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Boiler monitoring

  1. Jul 14, 2007 #1
    sup y'all :yuck:

    i'm a newbie. im a graduate from South Africa and dooing my intenship with a mining company in South Africa. i just need ur input....... jus read below:shy:

    iv gt a personal project into the monitoring of boilers more effectively and in real-time. i thought of using piezoelectrics as the medium. wat i need help in is deciding whether to use the piezo-material as a sandwich in the boiler shell or just glue it on the shell of the boiler.
    what i plan to achieve is a real-time monitoring of the boiler in terms of the stresses and strain incurred in the boiler while in operation.

    i will appreciate ANY comment or maybe a different idea i need to look into.

    many thanks
    dalisu (South Africa)
  2. jcsd
  3. Jul 14, 2007 #2


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    Why not simply go with strain gauges? Why bother with piezo, which, I don't think will be applicable to what you want to do?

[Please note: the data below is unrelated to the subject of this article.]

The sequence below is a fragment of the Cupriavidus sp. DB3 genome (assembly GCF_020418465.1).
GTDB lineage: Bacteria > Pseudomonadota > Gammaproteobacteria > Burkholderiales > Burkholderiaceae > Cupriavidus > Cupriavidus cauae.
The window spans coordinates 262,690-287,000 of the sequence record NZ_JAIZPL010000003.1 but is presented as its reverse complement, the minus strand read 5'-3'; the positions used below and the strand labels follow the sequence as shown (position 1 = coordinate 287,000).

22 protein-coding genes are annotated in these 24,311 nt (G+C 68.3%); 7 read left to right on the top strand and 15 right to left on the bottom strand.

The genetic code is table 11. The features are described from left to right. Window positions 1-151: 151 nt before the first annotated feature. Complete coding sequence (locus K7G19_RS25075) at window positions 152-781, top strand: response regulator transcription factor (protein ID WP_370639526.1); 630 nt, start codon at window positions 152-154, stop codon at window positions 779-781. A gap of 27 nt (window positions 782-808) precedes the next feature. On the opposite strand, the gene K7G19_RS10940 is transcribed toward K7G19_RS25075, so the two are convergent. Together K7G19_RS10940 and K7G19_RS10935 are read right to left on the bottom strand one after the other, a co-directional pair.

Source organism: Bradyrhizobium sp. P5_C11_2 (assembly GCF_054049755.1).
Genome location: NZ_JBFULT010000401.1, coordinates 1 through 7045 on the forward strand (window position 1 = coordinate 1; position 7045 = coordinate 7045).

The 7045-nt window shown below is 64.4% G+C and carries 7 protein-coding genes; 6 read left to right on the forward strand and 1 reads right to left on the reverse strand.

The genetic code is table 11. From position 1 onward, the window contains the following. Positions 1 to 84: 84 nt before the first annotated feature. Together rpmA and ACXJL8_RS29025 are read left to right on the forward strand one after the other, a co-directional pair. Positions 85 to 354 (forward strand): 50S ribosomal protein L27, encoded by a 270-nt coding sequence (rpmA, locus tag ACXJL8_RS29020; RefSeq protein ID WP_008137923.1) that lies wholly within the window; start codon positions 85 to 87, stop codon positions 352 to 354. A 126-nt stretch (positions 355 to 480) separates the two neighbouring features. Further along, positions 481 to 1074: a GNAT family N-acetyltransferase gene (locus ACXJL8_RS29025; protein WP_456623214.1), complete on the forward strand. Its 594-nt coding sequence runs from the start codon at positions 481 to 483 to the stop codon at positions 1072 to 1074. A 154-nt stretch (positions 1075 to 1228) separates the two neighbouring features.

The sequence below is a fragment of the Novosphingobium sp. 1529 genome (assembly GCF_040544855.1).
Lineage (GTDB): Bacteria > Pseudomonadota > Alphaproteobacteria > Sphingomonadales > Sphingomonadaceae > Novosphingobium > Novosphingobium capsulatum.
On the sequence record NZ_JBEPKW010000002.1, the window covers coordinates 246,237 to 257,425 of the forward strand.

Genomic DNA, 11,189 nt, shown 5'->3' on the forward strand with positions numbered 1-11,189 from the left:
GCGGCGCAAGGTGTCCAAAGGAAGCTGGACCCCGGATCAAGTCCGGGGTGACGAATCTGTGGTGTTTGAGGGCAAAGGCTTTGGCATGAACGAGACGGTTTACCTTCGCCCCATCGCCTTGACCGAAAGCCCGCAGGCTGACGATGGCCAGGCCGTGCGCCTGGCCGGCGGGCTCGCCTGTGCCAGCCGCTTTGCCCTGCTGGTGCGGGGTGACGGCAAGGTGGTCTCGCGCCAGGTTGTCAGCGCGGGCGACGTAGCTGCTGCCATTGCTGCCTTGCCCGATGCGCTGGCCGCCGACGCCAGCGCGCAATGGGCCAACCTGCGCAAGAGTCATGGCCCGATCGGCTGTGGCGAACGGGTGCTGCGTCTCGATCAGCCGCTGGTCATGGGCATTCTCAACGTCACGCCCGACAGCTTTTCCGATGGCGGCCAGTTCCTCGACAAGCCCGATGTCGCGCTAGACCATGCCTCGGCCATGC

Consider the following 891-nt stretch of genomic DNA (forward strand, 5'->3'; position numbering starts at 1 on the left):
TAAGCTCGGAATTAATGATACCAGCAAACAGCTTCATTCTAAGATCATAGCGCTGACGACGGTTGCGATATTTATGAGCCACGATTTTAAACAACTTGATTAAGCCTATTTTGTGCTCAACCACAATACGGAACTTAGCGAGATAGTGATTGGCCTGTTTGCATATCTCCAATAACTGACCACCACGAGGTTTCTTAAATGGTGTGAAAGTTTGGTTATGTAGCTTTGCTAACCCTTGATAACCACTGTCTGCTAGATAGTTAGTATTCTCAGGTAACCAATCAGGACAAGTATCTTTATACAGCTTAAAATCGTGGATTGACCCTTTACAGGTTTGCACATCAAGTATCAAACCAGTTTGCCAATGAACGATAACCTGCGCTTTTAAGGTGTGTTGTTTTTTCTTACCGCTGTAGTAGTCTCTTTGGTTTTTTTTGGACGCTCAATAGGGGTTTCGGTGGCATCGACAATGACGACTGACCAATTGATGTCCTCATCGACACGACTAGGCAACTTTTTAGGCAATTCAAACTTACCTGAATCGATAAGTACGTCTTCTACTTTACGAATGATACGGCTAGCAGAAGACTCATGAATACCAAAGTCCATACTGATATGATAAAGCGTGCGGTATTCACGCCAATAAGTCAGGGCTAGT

I would look at pressure (strain gauge based) and temperature (thermocouple) measurements for your actual process measureables and, if desired, strain measurements at various points on the boiler via foil strain gauges.
  4. Jul 15, 2007 #3
    but strain gauges need an amplifier and piezo's dont?
  5. Jul 15, 2007 #4


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    Piezo's need charge amplifiers. The charge that is created when a piezo is deformed is very low and not really useable. You have to amplify that as well. No matter what data acquisition you end up doing (unless of course it is simple gauges and hand recording) you will always need

    - Signal amplification
    - Signal conditioning
  6. Jul 20, 2007 #5
    what exactly are you trying to monitor? Temp? you can use an acoustic pyrometer. if you want to measure side wall flex you can use load cells, high temp of coarse. probably some with low deflection also. there are a few companies that deal with this. what type of boiler? small power plant?
  7. Jul 22, 2007 #6
    da boiler is a fire-tube boiler of rating 20tons/hr of steam at a working limit of 1400kPa. there ar seven of these for a refinery plant.
  8. Jul 22, 2007 #7
    oohh ja, is there a rule of thumb or a ratio for how many piezoelectric materials show one use per area of model?
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